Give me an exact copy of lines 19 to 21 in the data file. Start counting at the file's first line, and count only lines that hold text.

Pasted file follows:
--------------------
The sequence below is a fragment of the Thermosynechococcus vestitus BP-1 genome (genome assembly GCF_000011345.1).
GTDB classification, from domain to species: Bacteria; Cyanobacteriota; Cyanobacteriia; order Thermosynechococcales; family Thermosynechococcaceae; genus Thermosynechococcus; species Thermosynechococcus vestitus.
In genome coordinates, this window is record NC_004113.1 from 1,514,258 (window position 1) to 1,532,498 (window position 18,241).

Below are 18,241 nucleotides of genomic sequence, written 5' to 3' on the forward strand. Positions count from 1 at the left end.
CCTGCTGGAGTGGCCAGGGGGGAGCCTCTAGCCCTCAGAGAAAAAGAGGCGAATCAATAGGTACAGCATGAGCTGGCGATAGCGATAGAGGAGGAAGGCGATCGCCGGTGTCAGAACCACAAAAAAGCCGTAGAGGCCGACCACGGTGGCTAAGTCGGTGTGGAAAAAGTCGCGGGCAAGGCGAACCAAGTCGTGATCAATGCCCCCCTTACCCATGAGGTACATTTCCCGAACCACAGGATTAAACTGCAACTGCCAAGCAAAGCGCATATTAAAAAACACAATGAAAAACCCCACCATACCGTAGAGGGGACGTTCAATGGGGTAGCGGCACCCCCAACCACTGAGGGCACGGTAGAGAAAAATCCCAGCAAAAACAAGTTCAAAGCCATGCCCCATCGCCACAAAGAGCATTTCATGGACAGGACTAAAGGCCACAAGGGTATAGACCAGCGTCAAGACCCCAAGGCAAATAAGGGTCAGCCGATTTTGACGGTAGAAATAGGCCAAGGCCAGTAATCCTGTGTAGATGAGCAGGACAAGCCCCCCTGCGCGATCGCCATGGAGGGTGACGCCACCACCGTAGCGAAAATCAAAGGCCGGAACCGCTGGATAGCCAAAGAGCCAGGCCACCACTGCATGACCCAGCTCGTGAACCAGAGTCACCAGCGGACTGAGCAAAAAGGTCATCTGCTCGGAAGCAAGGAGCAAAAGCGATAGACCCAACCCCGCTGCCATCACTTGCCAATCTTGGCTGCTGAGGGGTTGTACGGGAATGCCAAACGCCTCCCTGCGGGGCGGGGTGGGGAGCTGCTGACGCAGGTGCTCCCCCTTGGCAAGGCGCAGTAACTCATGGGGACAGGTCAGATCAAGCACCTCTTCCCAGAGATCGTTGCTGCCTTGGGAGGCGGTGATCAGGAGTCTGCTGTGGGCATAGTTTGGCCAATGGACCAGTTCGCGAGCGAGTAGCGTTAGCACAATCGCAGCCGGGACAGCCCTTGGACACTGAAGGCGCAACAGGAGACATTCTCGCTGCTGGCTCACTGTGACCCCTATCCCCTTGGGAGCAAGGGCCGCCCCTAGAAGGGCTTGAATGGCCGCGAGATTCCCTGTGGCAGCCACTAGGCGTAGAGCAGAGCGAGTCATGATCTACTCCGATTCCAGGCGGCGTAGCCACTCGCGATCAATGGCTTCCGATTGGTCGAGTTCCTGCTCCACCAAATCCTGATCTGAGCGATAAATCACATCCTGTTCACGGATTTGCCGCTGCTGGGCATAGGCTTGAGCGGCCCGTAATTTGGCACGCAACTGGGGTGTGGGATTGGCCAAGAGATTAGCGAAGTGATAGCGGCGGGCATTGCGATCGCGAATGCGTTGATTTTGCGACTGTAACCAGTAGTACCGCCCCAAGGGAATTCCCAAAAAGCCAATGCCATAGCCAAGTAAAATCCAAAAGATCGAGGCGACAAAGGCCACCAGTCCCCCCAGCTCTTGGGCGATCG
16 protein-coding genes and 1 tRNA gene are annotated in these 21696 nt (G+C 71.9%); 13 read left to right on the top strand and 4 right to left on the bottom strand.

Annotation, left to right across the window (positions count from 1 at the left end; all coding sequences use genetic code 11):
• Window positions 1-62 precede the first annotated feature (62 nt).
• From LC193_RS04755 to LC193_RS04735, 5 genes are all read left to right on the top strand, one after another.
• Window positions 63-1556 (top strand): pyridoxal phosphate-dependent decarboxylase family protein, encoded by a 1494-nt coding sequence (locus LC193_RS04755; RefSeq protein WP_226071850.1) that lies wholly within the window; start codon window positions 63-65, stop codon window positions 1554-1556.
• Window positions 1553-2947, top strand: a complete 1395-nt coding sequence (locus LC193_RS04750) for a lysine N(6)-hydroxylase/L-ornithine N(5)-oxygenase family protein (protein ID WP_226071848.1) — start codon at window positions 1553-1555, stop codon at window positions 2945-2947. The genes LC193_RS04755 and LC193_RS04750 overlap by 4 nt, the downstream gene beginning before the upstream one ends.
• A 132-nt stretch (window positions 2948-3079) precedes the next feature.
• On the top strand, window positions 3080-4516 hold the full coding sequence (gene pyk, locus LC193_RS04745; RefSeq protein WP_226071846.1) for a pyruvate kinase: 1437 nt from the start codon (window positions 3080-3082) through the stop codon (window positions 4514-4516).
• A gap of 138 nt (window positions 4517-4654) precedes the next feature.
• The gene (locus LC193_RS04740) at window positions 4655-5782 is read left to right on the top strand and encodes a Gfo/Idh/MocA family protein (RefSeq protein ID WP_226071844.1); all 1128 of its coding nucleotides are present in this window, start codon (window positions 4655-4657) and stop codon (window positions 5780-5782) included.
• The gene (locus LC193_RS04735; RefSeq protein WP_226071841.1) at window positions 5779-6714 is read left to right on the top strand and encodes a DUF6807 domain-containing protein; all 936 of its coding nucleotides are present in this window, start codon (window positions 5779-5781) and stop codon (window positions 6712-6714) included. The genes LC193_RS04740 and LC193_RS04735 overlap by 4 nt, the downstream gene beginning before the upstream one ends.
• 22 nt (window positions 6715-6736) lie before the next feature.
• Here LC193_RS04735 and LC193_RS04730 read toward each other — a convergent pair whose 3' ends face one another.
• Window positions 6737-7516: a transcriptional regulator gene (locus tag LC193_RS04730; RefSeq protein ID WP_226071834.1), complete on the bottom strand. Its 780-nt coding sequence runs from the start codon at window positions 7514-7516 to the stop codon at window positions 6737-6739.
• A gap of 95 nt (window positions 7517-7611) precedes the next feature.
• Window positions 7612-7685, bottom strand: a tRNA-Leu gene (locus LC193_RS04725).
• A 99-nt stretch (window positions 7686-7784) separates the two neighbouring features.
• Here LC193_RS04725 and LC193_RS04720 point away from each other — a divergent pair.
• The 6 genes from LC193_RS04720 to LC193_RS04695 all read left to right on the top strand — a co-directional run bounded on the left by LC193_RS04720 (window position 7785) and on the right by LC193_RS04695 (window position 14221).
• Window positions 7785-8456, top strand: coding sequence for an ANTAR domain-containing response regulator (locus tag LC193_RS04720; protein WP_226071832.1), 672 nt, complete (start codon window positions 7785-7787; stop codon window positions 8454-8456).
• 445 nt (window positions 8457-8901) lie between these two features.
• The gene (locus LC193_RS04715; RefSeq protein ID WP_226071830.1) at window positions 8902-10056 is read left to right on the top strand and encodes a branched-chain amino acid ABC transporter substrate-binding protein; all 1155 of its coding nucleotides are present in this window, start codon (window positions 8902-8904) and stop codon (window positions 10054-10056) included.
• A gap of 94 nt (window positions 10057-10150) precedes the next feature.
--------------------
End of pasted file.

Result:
• Window positions 6737-7516: a transcriptional regulator gene (locus tag LC193_RS04730; RefSeq protein ID WP_226071834.1), complete on the bottom strand. Its 780-nt coding sequence runs from the start codon at window positions 7514-7516 to the stop codon at window positions 6737-6739.
• A gap of 95 nt (window positions 7517-7611) precedes the next feature.
• Window positions 7612-7685, bottom strand: a tRNA-Leu gene (locus LC193_RS04725).